Since the biennale was established in 1895, however, few African American artists have had the opportunity to represent the United States and mount their work in the U.S. Pavilion.

In 1956, at the 28th Venice Biennale, Jacob Lawrence (1917-2000) and Norman Lewis (1909-1979) participated in “American Artists Paint the City,” a group show featuring about three-dozen artists presented in the U.S. Pavilion. Willem de Kooning, Edward Hopper, Franz Kline, Georgia O’Keefe, and Jackson Pollock, were also among the contributing artists that year.

Sam Gilliam‘s work appeared in *Works for Spaces: Antonakos, Bladen, Gilliam, Irwin and Rockburn,” a 1972 group show in the U.S. Pavilion.

When Robert Colescott (1925-2009) was chosen to represent the United States at the 1997 Venice Biennale, The New York Times report noted the historic nature of his selection: “[Colescott] is the first black artist to represent the United States in a single-artist exhibition at the Venice Biennale and the first American painter whose work is to be shown in the United States pavilion since Jasper Johns in 1988.”

In 2003, Fred Wilson represented the United States at the Venice Biennale. His solo exhibition was titled, “Fred Wilson: Speak of Me as I Am.”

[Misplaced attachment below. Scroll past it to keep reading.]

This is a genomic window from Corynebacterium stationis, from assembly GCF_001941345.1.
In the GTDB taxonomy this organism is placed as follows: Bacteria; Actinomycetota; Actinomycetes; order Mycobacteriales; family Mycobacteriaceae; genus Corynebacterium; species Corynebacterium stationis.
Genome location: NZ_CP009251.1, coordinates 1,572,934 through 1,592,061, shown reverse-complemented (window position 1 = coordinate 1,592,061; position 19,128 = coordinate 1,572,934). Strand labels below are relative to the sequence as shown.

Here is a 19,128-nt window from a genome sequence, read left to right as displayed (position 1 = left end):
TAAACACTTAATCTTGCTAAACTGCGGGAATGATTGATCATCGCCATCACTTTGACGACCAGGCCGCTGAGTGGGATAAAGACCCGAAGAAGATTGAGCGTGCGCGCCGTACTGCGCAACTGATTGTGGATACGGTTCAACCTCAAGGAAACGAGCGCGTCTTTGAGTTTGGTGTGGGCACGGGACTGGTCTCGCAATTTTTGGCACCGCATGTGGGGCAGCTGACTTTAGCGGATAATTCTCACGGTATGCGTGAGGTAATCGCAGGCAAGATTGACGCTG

TRUE REPRESENTATION

On April 29, Bradford will receive the David C.Driskell Prize at the High Museum of Art in Atlanta.

He is not yet ready to reveal his plans for next year’s biennale. But the subject matter, he told the New York Times, will reflect the social, political and economic issues he continues to bring to light and address in his work.

“The black body is always a heavy politicized body, in America in particular, and so carrying that burden is kind of a birthright for me,” Bradford told the newspaper. “I’m thinking a lot about what matters to me right now. And I think this is a time to put that on the table.” CT

 

TOP IMAGE: Mark Bradford in Venice. | Photo by Christopher Bedford, Courtesy The Rose Art Museum

 

BOOKSHELF
“Mark Bradford: Scorched Earth” accompanied the artist’s exhibition at the Hammer Museum. Rife with illustrations, the volume discusses “Spiderman,” Bradford’s multimedia standup comedy installation and includes the original script for the stand up routine. “Mark Bradford: My Head Became a Rock” is an 18-page limited-edition overscaled artist;s book that documents Bradford’s inaugural exhibition at Hauser and Wirth, Zurich (2014). Both titles were published this year. Forthcoming in January 2016, “Mark Bradford: Tears of a Tree” explores three monumental collage paintings titled “The Tears of a Tree,” “Falling Horses” and “Lazy Mountain,” inspired by the Bradford’s visits to Shanghai.

 

sea pigs
MARK BRADFORD, “Sea Pig,” 2014 (collage/mixed media, 6 buoys). | Courtesy the artist.

 

Mark Bradford (American installation and conceptual artist, b. 1961); Sexy Cash; 2013; Mixed media collage on weather-proofed board; 22 in. x 28 in. (55.88 cm x 71.12 cm); The Rose Art Museum, Brandeis University (Waltham, MA)
MARK BRADFORD, “Sexy Cash,” 2013 (mixed media collage on weather-proofed board). | The Rose Art Museum, Brandeis University in Waltham, Mass.